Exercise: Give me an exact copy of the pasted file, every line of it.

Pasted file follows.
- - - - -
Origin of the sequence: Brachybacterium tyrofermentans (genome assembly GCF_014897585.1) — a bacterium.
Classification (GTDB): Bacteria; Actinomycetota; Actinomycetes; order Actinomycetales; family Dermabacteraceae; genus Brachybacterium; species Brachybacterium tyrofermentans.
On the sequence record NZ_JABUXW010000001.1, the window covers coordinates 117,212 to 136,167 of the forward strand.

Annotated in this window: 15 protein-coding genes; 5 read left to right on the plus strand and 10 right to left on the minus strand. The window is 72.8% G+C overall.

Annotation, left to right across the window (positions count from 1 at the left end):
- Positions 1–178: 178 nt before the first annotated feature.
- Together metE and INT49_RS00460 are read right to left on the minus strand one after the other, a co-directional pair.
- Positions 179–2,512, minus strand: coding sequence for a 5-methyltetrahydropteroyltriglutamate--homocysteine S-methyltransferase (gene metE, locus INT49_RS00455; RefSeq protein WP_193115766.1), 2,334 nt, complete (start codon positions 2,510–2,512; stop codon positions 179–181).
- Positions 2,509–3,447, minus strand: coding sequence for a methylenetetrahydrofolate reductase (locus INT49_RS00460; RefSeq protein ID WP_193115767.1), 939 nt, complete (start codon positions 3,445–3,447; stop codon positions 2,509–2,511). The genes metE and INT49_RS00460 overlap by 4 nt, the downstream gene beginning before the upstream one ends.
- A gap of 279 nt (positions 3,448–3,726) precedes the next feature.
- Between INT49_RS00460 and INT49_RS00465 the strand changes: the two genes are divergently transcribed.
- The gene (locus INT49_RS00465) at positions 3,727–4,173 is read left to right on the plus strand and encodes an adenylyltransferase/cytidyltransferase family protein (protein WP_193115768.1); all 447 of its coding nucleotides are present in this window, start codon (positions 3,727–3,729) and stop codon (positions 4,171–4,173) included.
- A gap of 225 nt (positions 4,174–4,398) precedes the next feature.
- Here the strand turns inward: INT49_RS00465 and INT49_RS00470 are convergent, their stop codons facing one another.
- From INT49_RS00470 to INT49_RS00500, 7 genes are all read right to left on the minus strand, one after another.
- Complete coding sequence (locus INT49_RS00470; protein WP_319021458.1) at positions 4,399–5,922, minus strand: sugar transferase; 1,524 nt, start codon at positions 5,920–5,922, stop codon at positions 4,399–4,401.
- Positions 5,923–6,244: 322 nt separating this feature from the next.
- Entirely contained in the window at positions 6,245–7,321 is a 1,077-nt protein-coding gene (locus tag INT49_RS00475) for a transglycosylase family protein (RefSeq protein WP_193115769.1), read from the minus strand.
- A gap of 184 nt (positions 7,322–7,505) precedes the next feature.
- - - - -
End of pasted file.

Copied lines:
Origin of the sequence: Brachybacterium tyrofermentans (genome assembly GCF_014897585.1) — a bacterium.
Classification (GTDB): Bacteria; Actinomycetota; Actinomycetes; order Actinomycetales; family Dermabacteraceae; genus Brachybacterium; species Brachybacterium tyrofermentans.
On the sequence record NZ_JABUXW010000001.1, the window covers coordinates 117,212 to 136,167 of the forward strand.

Annotated in this window: 15 protein-coding genes; 5 read left to right on the plus strand and 10 right to left on the minus strand. The window is 72.8% G+C overall.

Annotation, left to right across the window (positions count from 1 at the left end):
- Positions 1–178: 178 nt before the first annotated feature.
- Together metE and INT49_RS00460 are read right to left on the minus strand one after the other, a co-directional pair.
- Positions 179–2,512, minus strand: coding sequence for a 5-methyltetrahydropteroyltriglutamate--homocysteine S-methyltransferase (gene metE, locus INT49_RS00455; RefSeq protein WP_193115766.1), 2,334 nt, complete (start codon positions 2,510–2,512; stop codon positions 179–181).
- Positions 2,509–3,447, minus strand: coding sequence for a methylenetetrahydrofolate reductase (locus INT49_RS00460; RefSeq protein ID WP_193115767.1), 939 nt, complete (start codon positions 3,445–3,447; stop codon positions 2,509–2,511). The genes metE and INT49_RS00460 overlap by 4 nt, the downstream gene beginning before the upstream one ends.
- A gap of 279 nt (positions 3,448–3,726) precedes the next feature.
- Between INT49_RS00460 and INT49_RS00465 the strand changes: the two genes are divergently transcribed.
- The gene (locus INT49_RS00465) at positions 3,727–4,173 is read left to right on the plus strand and encodes an adenylyltransferase/cytidyltransferase family protein (protein WP_193115768.1); all 447 of its coding nucleotides are present in this window, start codon (positions 3,727–3,729) and stop codon (positions 4,171–4,173) included.
- A gap of 225 nt (positions 4,174–4,398) precedes the next feature.
- Here the strand turns inward: INT49_RS00465 and INT49_RS00470 are convergent, their stop codons facing one another.
- From INT49_RS00470 to INT49_RS00500, 7 genes are all read right to left on the minus strand, one after another.
- Complete coding sequence (locus INT49_RS00470; protein WP_319021458.1) at positions 4,399–5,922, minus strand: sugar transferase; 1,524 nt, start codon at positions 5,920–5,922, stop codon at positions 4,399–4,401.
- Positions 5,923–6,244: 322 nt separating this feature from the next.
- Entirely contained in the window at positions 6,245–7,321 is a 1,077-nt protein-coding gene (locus tag INT49_RS00475) for a transglycosylase family protein (RefSeq protein WP_193115769.1), read from the minus strand.
- A gap of 184 nt (positions 7,322–7,505) precedes the next feature.